According to the beloved Pixar film “Ratatouille,” anyone can cook. And now, thanks to TikTok, anyone can create a musical. In the past few months, a number of strangers have come together to make a new original musical together, based on the Disney film “Ratatouille,” about a rat who dreams of becoming a chef. Some people crafted original songs, others imagined what the set would look like, how it could be choreographed, and what the costumes could be (someone even did a Remy-inspired makeup tutorial).
Collectively, those videos now have over 200 million views on TikTok.
The story doesn’t end there. A team of Broadway artists have now turned “Ratatouille” into a full-length musical, which will be streamed on Jan. 1, 2021, as part of a benefit for the Actors Fund. The video will be available for 72 hours following the stream. And yes, TikTok is a producer on it.
What started as a creative outlet for musical theater fans is now starring celebrities such as Tituss Burgess as the rat Remy, plus Wayne Brady, Adam Lambert, André De Shields, Priscilla Lopez, Ashley Park, Andrew Barth Feldman, and Mary Testa.
How did this happen? And is TikTok the future of musicals?
To Lucy Moss, who is directing the Jan. 1 show, the appeal of “Ratatouille” the TikTok musical is how organically it sprouted up. “I think the best theater comes from people who have an idea of something and are like, ‘I want to make this, I want to see this,’ ” she says. “Rather than trying to artificially create what you think people are going to want to see it or what you think will be successful.” Moss does know something about viral musicals; she co-created “Six.”
But first, some background. Like Remy the rat, “Ratatouille” on TikTok had humble beginnings. It all started in August when elementary school teacher Emily Jacobsen (@e_jaccs) found out that her family trip to Disney World was cancelled. Jacobson, who creates original odes to different Disney characters on TikTok, was thinking about the new “Ratatouille” ride at Disney World, which inspired her song to Remy.
“I thought it was funny and it was really catchy,” Jacobsen explains. “So I made the song, put it on TikTok, added some crazy effects, changed my voice to be more cartoon-like and sent it off to family and friends as a joke. I never thought anything of it.”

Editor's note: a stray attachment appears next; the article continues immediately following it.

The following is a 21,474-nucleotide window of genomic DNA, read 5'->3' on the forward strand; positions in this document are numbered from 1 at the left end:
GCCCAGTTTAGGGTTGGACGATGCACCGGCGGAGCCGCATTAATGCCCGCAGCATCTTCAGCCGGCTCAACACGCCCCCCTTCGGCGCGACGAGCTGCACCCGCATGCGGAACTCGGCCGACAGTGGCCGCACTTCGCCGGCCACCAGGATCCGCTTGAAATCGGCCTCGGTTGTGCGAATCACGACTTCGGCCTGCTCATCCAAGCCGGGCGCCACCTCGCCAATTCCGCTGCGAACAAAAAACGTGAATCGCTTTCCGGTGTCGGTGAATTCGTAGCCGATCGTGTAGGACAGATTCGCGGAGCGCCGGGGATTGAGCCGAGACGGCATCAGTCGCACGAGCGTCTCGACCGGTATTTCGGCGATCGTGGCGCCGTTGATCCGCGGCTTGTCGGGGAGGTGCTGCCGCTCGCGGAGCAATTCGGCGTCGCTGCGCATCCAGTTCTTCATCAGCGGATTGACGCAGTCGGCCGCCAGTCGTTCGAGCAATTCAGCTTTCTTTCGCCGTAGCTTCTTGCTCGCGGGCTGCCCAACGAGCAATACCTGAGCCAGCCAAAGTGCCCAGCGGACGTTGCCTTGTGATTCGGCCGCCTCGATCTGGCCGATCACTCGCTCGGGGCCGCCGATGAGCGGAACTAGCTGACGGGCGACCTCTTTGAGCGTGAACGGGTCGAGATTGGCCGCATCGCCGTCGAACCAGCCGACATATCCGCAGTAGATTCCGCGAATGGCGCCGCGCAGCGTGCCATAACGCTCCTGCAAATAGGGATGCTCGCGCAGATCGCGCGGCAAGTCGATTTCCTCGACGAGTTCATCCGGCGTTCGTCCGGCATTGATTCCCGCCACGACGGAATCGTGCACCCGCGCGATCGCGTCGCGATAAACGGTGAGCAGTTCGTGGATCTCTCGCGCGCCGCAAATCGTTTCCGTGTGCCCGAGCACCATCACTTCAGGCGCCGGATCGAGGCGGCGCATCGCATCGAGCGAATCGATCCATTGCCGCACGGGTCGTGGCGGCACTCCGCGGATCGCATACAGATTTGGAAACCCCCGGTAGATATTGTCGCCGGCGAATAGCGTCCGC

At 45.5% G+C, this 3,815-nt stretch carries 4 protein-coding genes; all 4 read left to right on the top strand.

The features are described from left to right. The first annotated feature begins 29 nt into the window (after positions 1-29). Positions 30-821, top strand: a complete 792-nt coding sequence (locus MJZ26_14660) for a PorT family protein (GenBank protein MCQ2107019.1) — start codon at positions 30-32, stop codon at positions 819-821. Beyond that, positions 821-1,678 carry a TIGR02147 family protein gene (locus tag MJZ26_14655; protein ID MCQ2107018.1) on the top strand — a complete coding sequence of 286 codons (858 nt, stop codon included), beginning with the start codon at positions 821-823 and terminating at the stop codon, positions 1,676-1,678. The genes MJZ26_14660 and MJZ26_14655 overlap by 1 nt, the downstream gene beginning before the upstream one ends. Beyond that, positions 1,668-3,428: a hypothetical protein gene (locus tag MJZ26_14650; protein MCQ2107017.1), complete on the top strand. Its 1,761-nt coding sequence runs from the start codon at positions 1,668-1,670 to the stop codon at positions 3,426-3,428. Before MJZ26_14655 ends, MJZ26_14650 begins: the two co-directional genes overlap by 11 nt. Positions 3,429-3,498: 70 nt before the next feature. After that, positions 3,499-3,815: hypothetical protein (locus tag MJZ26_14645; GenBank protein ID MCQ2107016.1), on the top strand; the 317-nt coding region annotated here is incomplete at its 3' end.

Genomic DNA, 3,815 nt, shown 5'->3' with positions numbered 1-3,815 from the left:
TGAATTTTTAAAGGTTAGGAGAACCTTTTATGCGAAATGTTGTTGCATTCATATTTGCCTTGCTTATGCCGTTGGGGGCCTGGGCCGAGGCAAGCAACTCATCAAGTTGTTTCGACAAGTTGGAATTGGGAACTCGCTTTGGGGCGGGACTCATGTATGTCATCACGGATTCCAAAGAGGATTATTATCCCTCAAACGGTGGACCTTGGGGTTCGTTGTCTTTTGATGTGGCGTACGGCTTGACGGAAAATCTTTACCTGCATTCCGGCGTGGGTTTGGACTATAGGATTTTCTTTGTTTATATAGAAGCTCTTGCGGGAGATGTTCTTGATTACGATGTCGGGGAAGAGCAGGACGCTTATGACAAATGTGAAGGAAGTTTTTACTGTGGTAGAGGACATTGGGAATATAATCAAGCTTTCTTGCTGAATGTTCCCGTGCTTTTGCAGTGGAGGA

Except for when the song—less than a minute long, per TikTok rules—got almost a million views. “TikTok is so unique with the algorithm, anyone can kind of go viral for anything, as I found out,” Jacobsen notes.
One of the views on Jacobsen’s video was from Daniel Mertzlufft (@danieljmertzlufft), a composer who took her tune and gave it some lush Broadway finale-style orchestrations, with a choir. And it wasn’t long before other TikTok users joined in on the fun, contributing their own songs or production design ideas for “Ratatouille.”
One user was Tony-nominated actor Kevin Chamberlin (@chamberlin_kevin), who was most recently seen in “The Prom” on Netflix). He was inspired to write a song for the character of Chef Gusteau, whose mantra is “anyone can cook.” Chamberlin performed his song on his piano at home, wearing a chef’s hat from Sur La Table. He wrote the song in 40 minutes: “I recorded it that night. And then the next day, it had 1.4 million views. Insane,” he says.
Chamberlin posted his song on Nov. 18. Two weeks later, the actor got a call from Seaview Productions, who produced “Slave Play” and “Sea Wall/A Life” on Broadway. Seaview wanted to produce “Ratatouille” as a benefit concert. Chamberlin was then cast as Gusteau.
Producer Greg Nobile has a TikTok account and he uses it to scope out undiscovered talent. “We talk a lot at Seaview about how to make theater more accessible, but also how we diversify our pipeline of artists,” he says. “This has been a learning lesson for me in, ‘Oh my god, TikTok is an extraordinary platform to meet artists.’ ”